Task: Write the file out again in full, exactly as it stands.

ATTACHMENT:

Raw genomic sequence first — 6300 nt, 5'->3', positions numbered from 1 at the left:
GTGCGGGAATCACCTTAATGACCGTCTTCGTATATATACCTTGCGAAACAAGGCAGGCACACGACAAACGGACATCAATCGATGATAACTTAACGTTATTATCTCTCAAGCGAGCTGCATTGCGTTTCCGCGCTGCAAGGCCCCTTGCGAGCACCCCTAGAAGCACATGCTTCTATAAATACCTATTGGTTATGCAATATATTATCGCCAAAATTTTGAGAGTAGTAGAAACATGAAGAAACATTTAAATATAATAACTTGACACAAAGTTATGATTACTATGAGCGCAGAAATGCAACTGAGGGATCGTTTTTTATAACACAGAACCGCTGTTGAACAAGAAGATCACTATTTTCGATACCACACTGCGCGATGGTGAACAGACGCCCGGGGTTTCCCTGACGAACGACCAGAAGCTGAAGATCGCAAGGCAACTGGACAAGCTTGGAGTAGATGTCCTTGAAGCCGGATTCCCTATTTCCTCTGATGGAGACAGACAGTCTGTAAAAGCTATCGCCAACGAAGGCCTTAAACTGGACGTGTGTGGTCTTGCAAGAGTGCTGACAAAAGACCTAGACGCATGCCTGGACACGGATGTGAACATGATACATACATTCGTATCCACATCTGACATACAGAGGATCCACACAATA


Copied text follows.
Raw genomic sequence first — 6300 nt, 5'->3', positions numbered from 1 at the left:
GTGCGGGAATCACCTTAATGACCGTCTTCGTATATATACCTTGCGAAACAAGGCAGGCACACGACAAACGGACATCAATCGATGATAACTTAACGTTATTATCTCTCAAGCGAGCTGCATTGCGTTTCCGCGCTGCAAGGCCCCTTGCGAGCACCCCTAGAAGCACATGCTTCTATAAATACCTATTGGTTATGCAATATATTATCGCCAAAATTTTGAGAGTAGTAGAAACATGAAGAAACATTTAAATATAATAACTTGACACAAAGTTATGATTACTATGAGCGCAGAAATGCAACTGAGGGATCGTTTTTTATAACACAGAACCGCTGTTGAACAAGAAGATCACTATTTTCGATACCACACTGCGCGATGGTGAACAGACGCCCGGGGTTTCCCTGACGAACGACCAGAAGCTGAAGATCGCAAGGCAACTGGACAAGCTTGGAGTAGATGTCCTTGAAGCCGGATTCCCTATTTCCTCTGATGGAGACAGACAGTCTGTAAAAGCTATCGCCAACGAAGGCCTTAAACTGGACGTGTGTGGTCTTGCAAGAGTGCTGACAAAAGACCTAGACGCATGCCTGGACACGGATGTGAACATGATACATACATTCGTATCCACATCTGACATACAGAGGATCCACACAATA